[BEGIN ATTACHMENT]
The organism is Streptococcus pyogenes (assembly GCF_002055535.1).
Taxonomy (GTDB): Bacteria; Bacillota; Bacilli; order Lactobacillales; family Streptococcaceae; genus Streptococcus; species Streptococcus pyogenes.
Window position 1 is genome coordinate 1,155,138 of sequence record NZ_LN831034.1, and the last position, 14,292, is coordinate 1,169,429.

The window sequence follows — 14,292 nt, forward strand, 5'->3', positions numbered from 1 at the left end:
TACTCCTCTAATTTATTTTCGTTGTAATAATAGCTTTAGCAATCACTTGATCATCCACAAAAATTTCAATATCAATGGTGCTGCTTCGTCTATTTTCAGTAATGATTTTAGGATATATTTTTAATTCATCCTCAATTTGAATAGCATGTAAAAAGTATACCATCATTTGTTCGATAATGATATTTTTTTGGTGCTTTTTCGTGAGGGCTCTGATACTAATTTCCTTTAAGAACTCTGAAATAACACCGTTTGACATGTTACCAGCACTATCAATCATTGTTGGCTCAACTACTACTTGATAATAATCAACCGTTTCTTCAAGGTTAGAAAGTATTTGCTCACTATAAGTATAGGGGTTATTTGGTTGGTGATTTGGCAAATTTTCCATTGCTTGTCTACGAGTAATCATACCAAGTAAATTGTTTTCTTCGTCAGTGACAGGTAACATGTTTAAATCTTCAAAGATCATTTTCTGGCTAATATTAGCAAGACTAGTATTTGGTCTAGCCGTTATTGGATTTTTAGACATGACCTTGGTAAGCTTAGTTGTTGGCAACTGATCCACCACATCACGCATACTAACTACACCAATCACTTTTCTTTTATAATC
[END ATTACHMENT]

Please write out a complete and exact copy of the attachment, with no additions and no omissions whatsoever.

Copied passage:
The organism is Streptococcus pyogenes (assembly GCF_002055535.1).
Taxonomy (GTDB): Bacteria; Bacillota; Bacilli; order Lactobacillales; family Streptococcaceae; genus Streptococcus; species Streptococcus pyogenes.
Window position 1 is genome coordinate 1,155,138 of sequence record NZ_LN831034.1, and the last position, 14,292, is coordinate 1,169,429.

The window sequence follows — 14,292 nt, forward strand, 5'->3', positions numbered from 1 at the left end:
TACTCCTCTAATTTATTTTCGTTGTAATAATAGCTTTAGCAATCACTTGATCATCCACAAAAATTTCAATATCAATGGTGCTGCTTCGTCTATTTTCAGTAATGATTTTAGGATATATTTTTAATTCATCCTCAATTTGAATAGCATGTAAAAAGTATACCATCATTTGTTCGATAATGATATTTTTTTGGTGCTTTTTCGTGAGGGCTCTGATACTAATTTCCTTTAAGAACTCTGAAATAACACCGTTTGACATGTTACCAGCACTATCAATCATTGTTGGCTCAACTACTACTTGATAATAATCAACCGTTTCTTCAAGGTTAGAAAGTATTTGCTCACTATAAGTATAGGGGTTATTTGGTTGGTGATTTGGCAAATTTTCCATTGCTTGTCTACGAGTAATCATACCAAGTAAATTGTTTTCTTCGTCAGTGACAGGTAACATGTTTAAATCTTCAAAGATCATTTTCTGGCTAATATTAGCAAGACTAGTATTTGGTCTAGCCGTTATTGGATTTTTAGACATGACCTTGGTAAGCTTAGTTGTTGGCAACTGATCCACCACATCACGCATACTAACTACACCAATCACTTTTCTTTTATAATC